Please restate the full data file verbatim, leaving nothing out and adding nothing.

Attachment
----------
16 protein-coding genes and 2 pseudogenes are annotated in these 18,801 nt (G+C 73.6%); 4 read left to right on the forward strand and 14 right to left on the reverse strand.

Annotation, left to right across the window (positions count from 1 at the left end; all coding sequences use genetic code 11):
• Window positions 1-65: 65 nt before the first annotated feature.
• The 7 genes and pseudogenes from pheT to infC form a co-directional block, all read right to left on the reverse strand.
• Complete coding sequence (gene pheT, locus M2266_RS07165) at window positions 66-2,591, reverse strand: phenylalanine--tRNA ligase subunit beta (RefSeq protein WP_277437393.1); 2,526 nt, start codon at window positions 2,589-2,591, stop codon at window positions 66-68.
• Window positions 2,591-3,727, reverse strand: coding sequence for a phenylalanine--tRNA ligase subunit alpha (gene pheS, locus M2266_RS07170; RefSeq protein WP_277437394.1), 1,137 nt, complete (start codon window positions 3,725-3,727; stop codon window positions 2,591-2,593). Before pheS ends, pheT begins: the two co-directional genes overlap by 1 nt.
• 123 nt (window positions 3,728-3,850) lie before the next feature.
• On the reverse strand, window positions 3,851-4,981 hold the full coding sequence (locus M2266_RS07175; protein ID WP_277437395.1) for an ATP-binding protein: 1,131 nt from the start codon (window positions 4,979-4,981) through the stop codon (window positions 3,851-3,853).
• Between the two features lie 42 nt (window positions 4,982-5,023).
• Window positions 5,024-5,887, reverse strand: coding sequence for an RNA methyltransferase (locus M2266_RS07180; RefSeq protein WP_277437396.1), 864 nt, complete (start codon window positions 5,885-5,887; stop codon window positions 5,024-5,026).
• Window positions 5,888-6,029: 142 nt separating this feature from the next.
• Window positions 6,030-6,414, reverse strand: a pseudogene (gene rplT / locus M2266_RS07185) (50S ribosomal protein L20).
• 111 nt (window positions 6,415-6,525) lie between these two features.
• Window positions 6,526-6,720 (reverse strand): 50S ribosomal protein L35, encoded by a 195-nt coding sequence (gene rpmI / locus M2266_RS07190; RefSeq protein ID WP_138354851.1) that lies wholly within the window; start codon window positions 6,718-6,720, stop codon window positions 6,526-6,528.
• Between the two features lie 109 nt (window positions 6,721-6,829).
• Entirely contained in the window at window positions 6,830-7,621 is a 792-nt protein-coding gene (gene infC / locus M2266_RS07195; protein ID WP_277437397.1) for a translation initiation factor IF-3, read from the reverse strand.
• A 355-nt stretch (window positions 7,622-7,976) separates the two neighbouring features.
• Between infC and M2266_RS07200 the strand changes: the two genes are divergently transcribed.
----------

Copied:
16 protein-coding genes and 2 pseudogenes are annotated in these 18,801 nt (G+C 73.6%); 4 read left to right on the forward strand and 14 right to left on the reverse strand.

Annotation, left to right across the window (positions count from 1 at the left end; all coding sequences use genetic code 11):
• Window positions 1-65: 65 nt before the first annotated feature.
• The 7 genes and pseudogenes from pheT to infC form a co-directional block, all read right to left on the reverse strand.
• Complete coding sequence (gene pheT, locus M2266_RS07165) at window positions 66-2,591, reverse strand: phenylalanine--tRNA ligase subunit beta (RefSeq protein WP_277437393.1); 2,526 nt, start codon at window positions 2,589-2,591, stop codon at window positions 66-68.
• Window positions 2,591-3,727, reverse strand: coding sequence for a phenylalanine--tRNA ligase subunit alpha (gene pheS, locus M2266_RS07170; RefSeq protein WP_277437394.1), 1,137 nt, complete (start codon window positions 3,725-3,727; stop codon window positions 2,591-2,593). Before pheS ends, pheT begins: the two co-directional genes overlap by 1 nt.
• 123 nt (window positions 3,728-3,850) lie before the next feature.
• On the reverse strand, window positions 3,851-4,981 hold the full coding sequence (locus M2266_RS07175; protein ID WP_277437395.1) for an ATP-binding protein: 1,131 nt from the start codon (window positions 4,979-4,981) through the stop codon (window positions 3,851-3,853).
• Between the two features lie 42 nt (window positions 4,982-5,023).
• Window positions 5,024-5,887, reverse strand: coding sequence for an RNA methyltransferase (locus M2266_RS07180; RefSeq protein WP_277437396.1), 864 nt, complete (start codon window positions 5,885-5,887; stop codon window positions 5,024-5,026).
• Window positions 5,888-6,029: 142 nt separating this feature from the next.
• Window positions 6,030-6,414, reverse strand: a pseudogene (gene rplT / locus M2266_RS07185) (50S ribosomal protein L20).
• 111 nt (window positions 6,415-6,525) lie between these two features.
• Window positions 6,526-6,720 (reverse strand): 50S ribosomal protein L35, encoded by a 195-nt coding sequence (gene rpmI / locus M2266_RS07190; RefSeq protein ID WP_138354851.1) that lies wholly within the window; start codon window positions 6,718-6,720, stop codon window positions 6,526-6,528.
• Between the two features lie 109 nt (window positions 6,721-6,829).
• Entirely contained in the window at window positions 6,830-7,621 is a 792-nt protein-coding gene (gene infC / locus M2266_RS07195; protein ID WP_277437397.1) for a translation initiation factor IF-3, read from the reverse strand.
• A 355-nt stretch (window positions 7,622-7,976) separates the two neighbouring features.
• Between infC and M2266_RS07200 the strand changes: the two genes are divergently transcribed.